A victims campaigner has revealed how she had the opportunity to run over a man suspected of being involved in the murder of her sister, but chose to turn away from violence.
Ann Travers' sister Mary was murdered by the IRA on April 8, 1984, and her father Judge Tom Travers was left seriously injured in the attack.
She said a man who her family knew to be involved in shielding the gunmen after the murder had walked out in front of her car two years later.
"My family knew him," Ann said. "My sister knew him well. He lived near us around Windsor Avenue at the time. He was just a young lad.
"It was all still very raw for our family. I had my chance. I was 17 years old and had just passed my driving test. I was driving with my mother, approaching the junction outside Methody near Stranmillis and I saw him walk out in front of me.
"I felt my foot move and the car speed up towards him, but I hit the brakes and pulled up. He skulked away and my mother just put her hand on my knee and said: 'Well done. You made the right choice'.
"We never spoke of it again."
Mary Travers was just 22 and starting her career as a teacher when she was murdered by two IRA gunmen who ambushed the family as they left Mass at St Brigid's Church on Derryvolgie Avenue.
Prominent magistrate Mr Travers was left fighting for his life after being shot six times. His wife Joan survived after a gun pointed at her head misfired twice.
Ms Travers was reacting to comments by Mary Lou McDonald, who last week claimed she would likely have joined the IRA had she been born on this side of the border.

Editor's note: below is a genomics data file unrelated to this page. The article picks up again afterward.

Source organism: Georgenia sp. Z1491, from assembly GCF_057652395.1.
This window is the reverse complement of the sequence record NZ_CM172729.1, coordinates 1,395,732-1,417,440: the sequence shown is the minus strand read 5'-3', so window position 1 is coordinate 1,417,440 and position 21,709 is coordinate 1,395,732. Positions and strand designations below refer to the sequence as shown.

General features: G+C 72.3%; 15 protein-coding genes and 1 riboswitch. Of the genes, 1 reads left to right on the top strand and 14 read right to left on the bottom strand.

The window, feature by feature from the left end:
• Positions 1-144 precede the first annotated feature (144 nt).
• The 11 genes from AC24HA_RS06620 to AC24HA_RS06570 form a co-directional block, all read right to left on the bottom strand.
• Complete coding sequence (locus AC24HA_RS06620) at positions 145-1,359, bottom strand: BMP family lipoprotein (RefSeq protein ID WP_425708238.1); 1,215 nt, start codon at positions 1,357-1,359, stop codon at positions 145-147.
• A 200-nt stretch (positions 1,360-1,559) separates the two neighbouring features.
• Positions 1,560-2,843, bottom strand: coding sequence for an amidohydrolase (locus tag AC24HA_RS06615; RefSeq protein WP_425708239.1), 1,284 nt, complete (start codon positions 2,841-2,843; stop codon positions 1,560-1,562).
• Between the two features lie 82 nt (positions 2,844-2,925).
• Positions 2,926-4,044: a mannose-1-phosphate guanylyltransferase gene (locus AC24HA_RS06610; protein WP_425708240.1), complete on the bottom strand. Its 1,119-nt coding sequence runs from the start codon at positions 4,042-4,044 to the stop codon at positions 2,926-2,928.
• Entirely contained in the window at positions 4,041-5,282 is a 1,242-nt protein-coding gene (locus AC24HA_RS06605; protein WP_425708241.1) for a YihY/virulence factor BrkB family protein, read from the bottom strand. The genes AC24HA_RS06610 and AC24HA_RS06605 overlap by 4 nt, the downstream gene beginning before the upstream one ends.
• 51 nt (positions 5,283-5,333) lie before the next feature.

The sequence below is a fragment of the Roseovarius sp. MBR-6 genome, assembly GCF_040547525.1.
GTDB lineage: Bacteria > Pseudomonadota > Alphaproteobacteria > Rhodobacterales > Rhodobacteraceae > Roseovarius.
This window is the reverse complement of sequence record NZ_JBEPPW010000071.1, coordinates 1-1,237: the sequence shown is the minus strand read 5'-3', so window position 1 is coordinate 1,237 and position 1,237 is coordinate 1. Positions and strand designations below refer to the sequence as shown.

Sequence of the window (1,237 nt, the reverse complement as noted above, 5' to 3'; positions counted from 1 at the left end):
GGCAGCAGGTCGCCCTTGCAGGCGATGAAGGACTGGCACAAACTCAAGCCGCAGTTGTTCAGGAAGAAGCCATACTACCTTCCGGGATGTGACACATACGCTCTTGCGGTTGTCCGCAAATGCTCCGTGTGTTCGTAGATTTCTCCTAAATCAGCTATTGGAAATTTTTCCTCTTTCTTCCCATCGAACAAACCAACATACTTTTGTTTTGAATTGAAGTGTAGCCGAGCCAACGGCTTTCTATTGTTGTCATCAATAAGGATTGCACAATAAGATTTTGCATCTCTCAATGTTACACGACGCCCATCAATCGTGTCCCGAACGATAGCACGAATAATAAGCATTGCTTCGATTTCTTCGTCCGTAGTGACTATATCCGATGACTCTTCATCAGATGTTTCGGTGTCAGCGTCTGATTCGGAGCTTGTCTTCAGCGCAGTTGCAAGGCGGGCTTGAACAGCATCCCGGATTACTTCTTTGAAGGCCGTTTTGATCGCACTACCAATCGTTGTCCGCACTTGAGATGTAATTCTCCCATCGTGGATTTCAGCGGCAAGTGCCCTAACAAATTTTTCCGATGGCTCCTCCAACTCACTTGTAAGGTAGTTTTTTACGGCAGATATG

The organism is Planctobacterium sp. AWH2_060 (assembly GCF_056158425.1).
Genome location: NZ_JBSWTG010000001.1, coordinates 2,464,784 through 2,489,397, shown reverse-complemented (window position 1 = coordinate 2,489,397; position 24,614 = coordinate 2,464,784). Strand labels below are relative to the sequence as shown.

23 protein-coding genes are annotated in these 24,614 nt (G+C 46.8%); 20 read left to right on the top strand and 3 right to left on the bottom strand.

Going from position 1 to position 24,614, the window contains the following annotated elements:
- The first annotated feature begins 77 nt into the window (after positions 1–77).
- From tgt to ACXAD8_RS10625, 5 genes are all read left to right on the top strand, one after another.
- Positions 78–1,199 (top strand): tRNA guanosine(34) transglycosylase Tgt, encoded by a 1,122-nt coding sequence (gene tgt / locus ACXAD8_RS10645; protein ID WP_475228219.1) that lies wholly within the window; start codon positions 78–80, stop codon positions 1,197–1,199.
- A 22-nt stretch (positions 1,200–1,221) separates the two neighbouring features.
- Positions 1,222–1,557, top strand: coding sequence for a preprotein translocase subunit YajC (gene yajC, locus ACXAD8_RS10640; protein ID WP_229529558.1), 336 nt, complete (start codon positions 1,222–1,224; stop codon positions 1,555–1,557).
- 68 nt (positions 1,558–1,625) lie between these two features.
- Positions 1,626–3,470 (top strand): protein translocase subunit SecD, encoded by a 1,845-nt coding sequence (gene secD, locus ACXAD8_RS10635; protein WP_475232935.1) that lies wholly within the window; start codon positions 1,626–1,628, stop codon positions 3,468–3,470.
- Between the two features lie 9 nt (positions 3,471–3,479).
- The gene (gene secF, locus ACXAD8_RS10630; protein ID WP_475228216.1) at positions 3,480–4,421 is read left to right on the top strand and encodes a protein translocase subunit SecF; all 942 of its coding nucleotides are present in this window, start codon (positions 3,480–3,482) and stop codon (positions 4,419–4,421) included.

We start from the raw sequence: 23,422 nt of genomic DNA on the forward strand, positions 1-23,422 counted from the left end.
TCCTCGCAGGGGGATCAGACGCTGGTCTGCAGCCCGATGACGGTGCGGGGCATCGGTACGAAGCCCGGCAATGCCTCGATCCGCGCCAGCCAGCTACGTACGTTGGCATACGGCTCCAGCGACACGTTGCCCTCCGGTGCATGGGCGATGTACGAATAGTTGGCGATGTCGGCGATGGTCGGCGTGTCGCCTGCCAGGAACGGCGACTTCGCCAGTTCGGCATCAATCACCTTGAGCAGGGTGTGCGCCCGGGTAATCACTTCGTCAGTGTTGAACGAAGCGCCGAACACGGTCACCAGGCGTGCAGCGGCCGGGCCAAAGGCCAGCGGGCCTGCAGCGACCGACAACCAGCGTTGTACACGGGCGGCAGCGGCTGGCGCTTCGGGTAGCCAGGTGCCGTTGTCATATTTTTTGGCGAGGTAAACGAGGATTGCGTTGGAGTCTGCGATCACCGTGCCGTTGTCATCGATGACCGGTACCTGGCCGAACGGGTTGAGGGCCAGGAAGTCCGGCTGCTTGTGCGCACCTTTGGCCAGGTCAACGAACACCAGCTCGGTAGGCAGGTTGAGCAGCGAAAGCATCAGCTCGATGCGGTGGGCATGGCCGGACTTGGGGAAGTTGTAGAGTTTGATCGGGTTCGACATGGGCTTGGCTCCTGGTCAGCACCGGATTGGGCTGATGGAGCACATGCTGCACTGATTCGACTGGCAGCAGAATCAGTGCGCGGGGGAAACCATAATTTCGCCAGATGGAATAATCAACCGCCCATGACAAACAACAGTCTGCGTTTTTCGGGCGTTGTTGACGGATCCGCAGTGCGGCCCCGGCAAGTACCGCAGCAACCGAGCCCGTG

The Sinn Fein president said that "there'd be every chance, every possibility" that she would have joined the armed struggle.
"I certainly understand how it was that people volunteered to join the IRA - anybody looking at the circumstances from partition onwards, the nature of the northern state, everything that happened, how young people in particular took the fight to the British state. There's always a choice."
Looking back on the incident, Ms Travers said: "Yes, there is always a choice, but the choice should not be to take a life. There is never any justification for that.
"I had been working in Simpson's mini market on Eglantine Road and we knew this man had been brought in and questioned after my sister's murder. He came in all the time and I found it very difficult to serve him.
"People question me about my experience or the Troubles. Believe me, I experienced as much as everyone else. There were chances for revenge, for involving illegal elements in society. People we knew who came into the shop made offers. The temptation was always there to take another path. But the answer was always the same - violence, murder, is never the answer.
"I had lived in the same area of Belfast as this man had, walked the dog in the same streets, suffered at the hands of terrorists even, but our choices define who we are. I chose a route other than violence.
"The man we knew was involved in shielding those who killed Mary sent a message to my father a few years later when he was dying from cancer.
"He would only have been about 28 and he said he was sorry for what had happened to Mary.
"We knew he had hidden the gunmen in a flat after the murder and he said he hoped we could understand he was doing in 'for the cause'.
"That upset my father, but he told him he forgave him. He knew he was being used by others.
"We have seen what happened to Lyra McKee, young people getting involved. But they are being pulled in by 'the cause'. There is still a choice to walk away and look at other ways of achieving goals. A peaceful, dignified protest always sends a stronger message."